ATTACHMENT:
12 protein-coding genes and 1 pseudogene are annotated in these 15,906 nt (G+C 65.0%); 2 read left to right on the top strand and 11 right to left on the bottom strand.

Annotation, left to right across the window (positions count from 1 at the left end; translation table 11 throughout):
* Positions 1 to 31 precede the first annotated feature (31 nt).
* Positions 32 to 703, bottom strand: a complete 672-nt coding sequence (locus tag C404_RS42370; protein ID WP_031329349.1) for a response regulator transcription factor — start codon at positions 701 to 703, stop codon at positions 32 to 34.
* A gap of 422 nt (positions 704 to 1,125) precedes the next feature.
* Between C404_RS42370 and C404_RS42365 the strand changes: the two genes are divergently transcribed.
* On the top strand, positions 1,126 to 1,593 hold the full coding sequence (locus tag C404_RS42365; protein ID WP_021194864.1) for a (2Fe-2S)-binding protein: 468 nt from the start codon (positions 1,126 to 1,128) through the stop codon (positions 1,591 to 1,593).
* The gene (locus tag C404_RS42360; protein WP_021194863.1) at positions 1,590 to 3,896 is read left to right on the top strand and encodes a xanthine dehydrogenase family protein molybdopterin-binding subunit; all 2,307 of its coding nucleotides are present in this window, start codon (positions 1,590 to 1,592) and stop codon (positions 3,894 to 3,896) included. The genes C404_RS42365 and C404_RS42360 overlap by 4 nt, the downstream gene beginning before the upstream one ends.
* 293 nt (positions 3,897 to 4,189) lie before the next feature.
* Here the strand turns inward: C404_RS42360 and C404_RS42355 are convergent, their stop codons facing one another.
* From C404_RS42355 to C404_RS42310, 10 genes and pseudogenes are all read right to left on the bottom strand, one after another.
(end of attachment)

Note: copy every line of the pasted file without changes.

12 protein-coding genes and 1 pseudogene are annotated in these 15,906 nt (G+C 65.0%); 2 read left to right on the top strand and 11 right to left on the bottom strand.

Annotation, left to right across the window (positions count from 1 at the left end; translation table 11 throughout):
* Positions 1 to 31 precede the first annotated feature (31 nt).
* Positions 32 to 703, bottom strand: a complete 672-nt coding sequence (locus tag C404_RS42370; protein ID WP_031329349.1) for a response regulator transcription factor — start codon at positions 701 to 703, stop codon at positions 32 to 34.
* A gap of 422 nt (positions 704 to 1,125) precedes the next feature.
* Between C404_RS42370 and C404_RS42365 the strand changes: the two genes are divergently transcribed.
* On the top strand, positions 1,126 to 1,593 hold the full coding sequence (locus tag C404_RS42365; protein ID WP_021194864.1) for a (2Fe-2S)-binding protein: 468 nt from the start codon (positions 1,126 to 1,128) through the stop codon (positions 1,591 to 1,593).
* The gene (locus tag C404_RS42360; protein WP_021194863.1) at positions 1,590 to 3,896 is read left to right on the top strand and encodes a xanthine dehydrogenase family protein molybdopterin-binding subunit; all 2,307 of its coding nucleotides are present in this window, start codon (positions 1,590 to 1,592) and stop codon (positions 3,894 to 3,896) included. The genes C404_RS42365 and C404_RS42360 overlap by 4 nt, the downstream gene beginning before the upstream one ends.
* 293 nt (positions 3,897 to 4,189) lie before the next feature.
* Here the strand turns inward: C404_RS42360 and C404_RS42355 are convergent, their stop codons facing one another.
* From C404_RS42355 to C404_RS42310, 10 genes and pseudogenes are all read right to left on the bottom strand, one after another.